Imagine going to a playground and all of the equipment is broken except for the swings. That’s it. You don’t even get the monkey bars. You solemnly walked to the swings, like a person condemned to hang in front of a crowd. As you sit down, knowing full well you can only swing to and fro, you prepare yourself the ride, PRAYING that no one decides to come and gives you a push. That is bipolar disorder. Another analogy could be a rollercoaster, but since I avoid those at amusement parks, I’m going to stick to the swings. Also, the long lines are a bitch.
Sometimes the swing upward can be fun and you get a rush of excitement: Maybe you will swing over the bar and everything will be ok from now on!! Other times, in the air, you’re petrified of coming back down. You know you’re going to have to push even harder with your legs to get back to that high point, but you’re tired and just want to get off for a break in the action. The backward descent can be just as unnerving as the forward climb. Backwards, or even stagnant, is safe. You understand that world better than the one in the sky. It’s comforting to know that you don’t have to be up there anymore but also saddening because you have to start all over.
Bipolar Disorder comes with its good days and bad days. Sometimes you’re aware of them and other times they catch you off guard until someone close to you points it out. Or when you check your bank account and that paycheck you had is down to $20 and you have a bunch of useless shit that seemed so important at the time. If you don’t have a good support system BPD can also be a wild ride of bad choices: drugs, drinking, sex with people that don’t care about you, and you don’t really care about them, but you get attached because of the feeling you’re missing inside.
The good days can sometimes be normal and you finally feel like even keel. Life is easy and things don’t get to you as badly as they usually would. You feel like the BPD is gone. Other good days you’re more social, you’re more active, your need for sleep becomes a thing of the past, and when you get an idea in your head it becomes the end all be all. Those days aren’t normal. You feel amazing but those are the days that bad things can happen. You’re impulsive and aren’t thinking clearly.
The bad days are just that: BAD. Everything irritates you, everything makes you sad, you feel lonely and isolated (yes, this does happen even if you’re married), that idea you had doesn’t seem so important and you’ve lost interest, and suddenly your bed/ sofa are the best friends you’ve always been looking for. Your furniture doesn’t care that you haven’t moved in 5 hours, it doesn’t mind that you haven’t showered in almost a week, and most of all, it’s comfortable and you don’t have to make an effort to talk to anyone.
Having a support system, besides seeing a doctor and taking medication, is the best thing you can have in your arsenal. It deserves a place in your front pocket. They begin to understand when things are going a little off kilter, comforting you becomes easier over time once they figure out the right language to use to make it better for you, they give you solid advice and solutions–you may not listen at the time, but they do matter, and the best thing is that even though may not realize it in the moment, they love you no matter what.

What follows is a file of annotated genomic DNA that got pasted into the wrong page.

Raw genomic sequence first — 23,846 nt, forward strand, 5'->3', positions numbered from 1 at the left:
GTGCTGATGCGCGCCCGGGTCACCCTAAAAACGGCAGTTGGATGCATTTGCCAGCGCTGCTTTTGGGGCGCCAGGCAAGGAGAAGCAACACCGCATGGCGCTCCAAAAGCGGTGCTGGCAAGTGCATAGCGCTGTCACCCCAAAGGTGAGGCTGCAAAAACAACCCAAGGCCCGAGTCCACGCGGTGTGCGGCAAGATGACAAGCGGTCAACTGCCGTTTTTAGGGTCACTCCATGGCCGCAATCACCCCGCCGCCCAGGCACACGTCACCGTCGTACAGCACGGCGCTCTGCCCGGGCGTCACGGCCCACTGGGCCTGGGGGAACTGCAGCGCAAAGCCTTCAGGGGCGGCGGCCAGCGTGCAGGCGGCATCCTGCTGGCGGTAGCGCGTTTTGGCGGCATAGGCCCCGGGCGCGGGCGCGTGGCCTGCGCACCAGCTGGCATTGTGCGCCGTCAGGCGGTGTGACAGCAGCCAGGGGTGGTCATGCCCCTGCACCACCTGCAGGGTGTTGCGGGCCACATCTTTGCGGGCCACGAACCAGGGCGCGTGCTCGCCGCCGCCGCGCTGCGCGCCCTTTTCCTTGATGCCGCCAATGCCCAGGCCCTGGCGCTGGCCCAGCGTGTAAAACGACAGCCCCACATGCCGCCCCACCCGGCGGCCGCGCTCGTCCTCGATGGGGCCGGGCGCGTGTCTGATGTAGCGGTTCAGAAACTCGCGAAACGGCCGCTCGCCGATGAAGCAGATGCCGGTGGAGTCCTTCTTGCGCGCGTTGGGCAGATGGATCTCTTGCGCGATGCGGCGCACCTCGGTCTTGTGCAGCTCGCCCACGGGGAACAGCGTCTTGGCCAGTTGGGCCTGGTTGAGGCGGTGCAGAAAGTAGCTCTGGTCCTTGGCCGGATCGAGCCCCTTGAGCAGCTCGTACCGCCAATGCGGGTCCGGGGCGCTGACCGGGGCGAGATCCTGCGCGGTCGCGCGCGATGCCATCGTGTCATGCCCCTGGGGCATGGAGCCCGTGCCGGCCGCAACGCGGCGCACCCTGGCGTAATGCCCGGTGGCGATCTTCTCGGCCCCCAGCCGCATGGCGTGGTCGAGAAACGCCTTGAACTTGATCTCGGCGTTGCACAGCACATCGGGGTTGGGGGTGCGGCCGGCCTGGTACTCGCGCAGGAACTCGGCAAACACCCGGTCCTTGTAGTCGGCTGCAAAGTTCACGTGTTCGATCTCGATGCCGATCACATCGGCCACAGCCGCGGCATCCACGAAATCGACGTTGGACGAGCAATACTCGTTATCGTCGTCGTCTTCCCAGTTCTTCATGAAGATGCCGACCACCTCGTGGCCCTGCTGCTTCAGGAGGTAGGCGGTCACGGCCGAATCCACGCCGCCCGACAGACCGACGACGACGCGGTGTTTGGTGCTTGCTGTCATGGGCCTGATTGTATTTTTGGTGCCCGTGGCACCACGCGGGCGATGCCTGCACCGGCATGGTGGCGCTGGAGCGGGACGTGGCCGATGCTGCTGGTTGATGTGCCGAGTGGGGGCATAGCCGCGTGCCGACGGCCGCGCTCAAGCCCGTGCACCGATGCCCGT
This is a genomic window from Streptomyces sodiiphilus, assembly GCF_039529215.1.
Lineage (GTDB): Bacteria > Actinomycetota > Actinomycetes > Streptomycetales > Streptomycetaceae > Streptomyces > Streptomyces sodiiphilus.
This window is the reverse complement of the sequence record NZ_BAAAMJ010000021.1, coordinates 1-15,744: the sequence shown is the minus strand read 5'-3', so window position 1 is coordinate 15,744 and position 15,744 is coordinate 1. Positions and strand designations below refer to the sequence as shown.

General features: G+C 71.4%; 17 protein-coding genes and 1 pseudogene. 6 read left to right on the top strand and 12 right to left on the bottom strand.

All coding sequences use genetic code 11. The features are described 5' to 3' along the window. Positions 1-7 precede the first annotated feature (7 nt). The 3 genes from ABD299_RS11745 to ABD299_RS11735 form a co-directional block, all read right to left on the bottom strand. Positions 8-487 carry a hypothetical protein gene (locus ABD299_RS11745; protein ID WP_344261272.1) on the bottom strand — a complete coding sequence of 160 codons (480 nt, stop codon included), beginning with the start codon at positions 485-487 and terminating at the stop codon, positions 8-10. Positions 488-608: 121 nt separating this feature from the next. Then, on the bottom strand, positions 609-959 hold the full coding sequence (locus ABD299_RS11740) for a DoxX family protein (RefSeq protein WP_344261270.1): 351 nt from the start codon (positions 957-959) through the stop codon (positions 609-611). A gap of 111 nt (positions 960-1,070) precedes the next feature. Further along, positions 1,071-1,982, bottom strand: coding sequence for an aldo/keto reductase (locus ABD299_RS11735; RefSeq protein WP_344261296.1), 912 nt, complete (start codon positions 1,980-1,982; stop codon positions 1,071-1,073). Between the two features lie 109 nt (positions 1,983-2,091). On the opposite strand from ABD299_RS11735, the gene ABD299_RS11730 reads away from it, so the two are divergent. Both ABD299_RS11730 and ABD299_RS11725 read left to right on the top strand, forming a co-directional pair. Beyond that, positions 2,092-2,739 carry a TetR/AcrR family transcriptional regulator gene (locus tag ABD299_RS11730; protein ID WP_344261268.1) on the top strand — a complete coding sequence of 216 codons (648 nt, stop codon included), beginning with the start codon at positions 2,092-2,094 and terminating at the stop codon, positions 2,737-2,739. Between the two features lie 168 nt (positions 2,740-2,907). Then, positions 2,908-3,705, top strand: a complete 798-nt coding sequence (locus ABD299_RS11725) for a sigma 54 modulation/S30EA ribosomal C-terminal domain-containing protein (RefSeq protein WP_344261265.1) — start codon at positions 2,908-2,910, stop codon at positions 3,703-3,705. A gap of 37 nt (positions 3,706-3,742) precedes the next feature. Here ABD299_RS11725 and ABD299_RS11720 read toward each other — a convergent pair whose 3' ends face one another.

- It should be noted, however, that is a little harder when it comes to your friends rather than your loved ones. At least it has been for me anyways. Your friends want to understand what you’re going through (sometimes) but you aren’t around them 24/7 so they aren’t super familiar with when you’re starting to seem a little…well…crazy. I have found, in the recent months, that true friends understand better when you are honest and upfront with them. Let them see your good days, let them see your bad days: it’s their decision after that if they want to stay or not. You have to be prepared for that. Some friends, in my experience, don’t stay. Though it may hurt, you will be better off in the long run of life. Luckily the ladies that I have become closer with decided to stay and accept me for who I am.
It took me a long time to come these conclusions, it certainly didn’t happen overnight. In fact, it took me 5 years and a really bad break up to wise up and get help. I am so glad that I did. It is a series of trial and error with both doctors and medicines. You’re a guinea pig until they find what works for you, but you have to be honest about every little thing that is going on when you’re taking these prescriptions. It took 3 years to finally get my medicine right and my weight down, but my dosage went up. I’m feeling better than I have in years. I’m working with a great team of doctors who don’t make feel like a lab rat. I’m not saying that I don’t get bad days or manic good days anymore, but they are becoming more spaced out than before; I was swinging back and forth on a daily basis that it even gave me whiplash. I spent hours being depressed to only go back to being happy a few hours later. I would be irritated with even the simplest of questions but then be easy going later on and completely forget that I had snapped at James for merely asking me where the remote was. Now the cycles are slowing down and I can almost sense when they’re coming back. James is prepared on every front and is the best at picking up on the signs that a storm is coming. He is always there with a hug, he gives me space if I need it, and he never forgets to remind me that I have beaten this before and I can do it again.
You may get tired of being on a swing set. You may get jealous that everyone can use the other playground equipment except for you. You may want to get off the swing set and never go to the playground again. I understand that completely and have felt that way many times. You just have to keep swinging. It doesn’t get any easier but you become stronger.
You have beaten this before and you can beat it again.